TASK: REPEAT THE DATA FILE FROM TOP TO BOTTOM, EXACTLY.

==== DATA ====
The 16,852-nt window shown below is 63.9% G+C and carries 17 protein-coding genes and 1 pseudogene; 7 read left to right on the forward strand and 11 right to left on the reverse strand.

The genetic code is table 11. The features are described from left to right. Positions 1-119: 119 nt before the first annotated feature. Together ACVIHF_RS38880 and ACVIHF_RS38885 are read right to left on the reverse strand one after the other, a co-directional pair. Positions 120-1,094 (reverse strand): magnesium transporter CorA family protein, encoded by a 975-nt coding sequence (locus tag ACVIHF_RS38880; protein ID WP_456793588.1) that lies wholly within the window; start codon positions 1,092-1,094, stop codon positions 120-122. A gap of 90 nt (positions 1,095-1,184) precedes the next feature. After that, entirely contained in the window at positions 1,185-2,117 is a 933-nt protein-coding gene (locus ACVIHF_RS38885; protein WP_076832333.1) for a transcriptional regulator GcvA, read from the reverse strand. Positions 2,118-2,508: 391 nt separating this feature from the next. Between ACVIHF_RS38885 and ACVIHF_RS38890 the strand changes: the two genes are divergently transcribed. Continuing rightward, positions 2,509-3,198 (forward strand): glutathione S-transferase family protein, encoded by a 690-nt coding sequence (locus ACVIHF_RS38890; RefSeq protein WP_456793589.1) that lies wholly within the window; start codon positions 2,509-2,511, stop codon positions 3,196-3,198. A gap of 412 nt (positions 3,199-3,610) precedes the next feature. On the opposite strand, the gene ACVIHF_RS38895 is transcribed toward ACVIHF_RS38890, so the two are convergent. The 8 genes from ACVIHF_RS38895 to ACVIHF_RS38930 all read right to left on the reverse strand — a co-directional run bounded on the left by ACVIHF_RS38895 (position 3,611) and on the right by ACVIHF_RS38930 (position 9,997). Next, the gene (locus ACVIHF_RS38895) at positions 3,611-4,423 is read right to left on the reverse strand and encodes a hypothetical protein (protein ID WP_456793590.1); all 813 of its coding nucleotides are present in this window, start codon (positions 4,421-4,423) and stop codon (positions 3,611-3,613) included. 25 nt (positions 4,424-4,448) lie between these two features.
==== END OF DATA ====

The 16,852-nt window shown below is 63.9% G+C and carries 17 protein-coding genes and 1 pseudogene; 7 read left to right on the forward strand and 11 right to left on the reverse strand.

The genetic code is table 11. The features are described from left to right. Positions 1-119: 119 nt before the first annotated feature. Together ACVIHF_RS38880 and ACVIHF_RS38885 are read right to left on the reverse strand one after the other, a co-directional pair. Positions 120-1,094 (reverse strand): magnesium transporter CorA family protein, encoded by a 975-nt coding sequence (locus tag ACVIHF_RS38880; protein ID WP_456793588.1) that lies wholly within the window; start codon positions 1,092-1,094, stop codon positions 120-122. A gap of 90 nt (positions 1,095-1,184) precedes the next feature. After that, entirely contained in the window at positions 1,185-2,117 is a 933-nt protein-coding gene (locus ACVIHF_RS38885; protein WP_076832333.1) for a transcriptional regulator GcvA, read from the reverse strand. Positions 2,118-2,508: 391 nt separating this feature from the next. Between ACVIHF_RS38885 and ACVIHF_RS38890 the strand changes: the two genes are divergently transcribed. Continuing rightward, positions 2,509-3,198 (forward strand): glutathione S-transferase family protein, encoded by a 690-nt coding sequence (locus ACVIHF_RS38890; RefSeq protein WP_456793589.1) that lies wholly within the window; start codon positions 2,509-2,511, stop codon positions 3,196-3,198. A gap of 412 nt (positions 3,199-3,610) precedes the next feature. On the opposite strand, the gene ACVIHF_RS38895 is transcribed toward ACVIHF_RS38890, so the two are convergent. The 8 genes from ACVIHF_RS38895 to ACVIHF_RS38930 all read right to left on the reverse strand — a co-directional run bounded on the left by ACVIHF_RS38895 (position 3,611) and on the right by ACVIHF_RS38930 (position 9,997). Next, the gene (locus ACVIHF_RS38895) at positions 3,611-4,423 is read right to left on the reverse strand and encodes a hypothetical protein (protein ID WP_456793590.1); all 813 of its coding nucleotides are present in this window, start codon (positions 4,421-4,423) and stop codon (positions 3,611-3,613) included. 25 nt (positions 4,424-4,448) lie between these two features.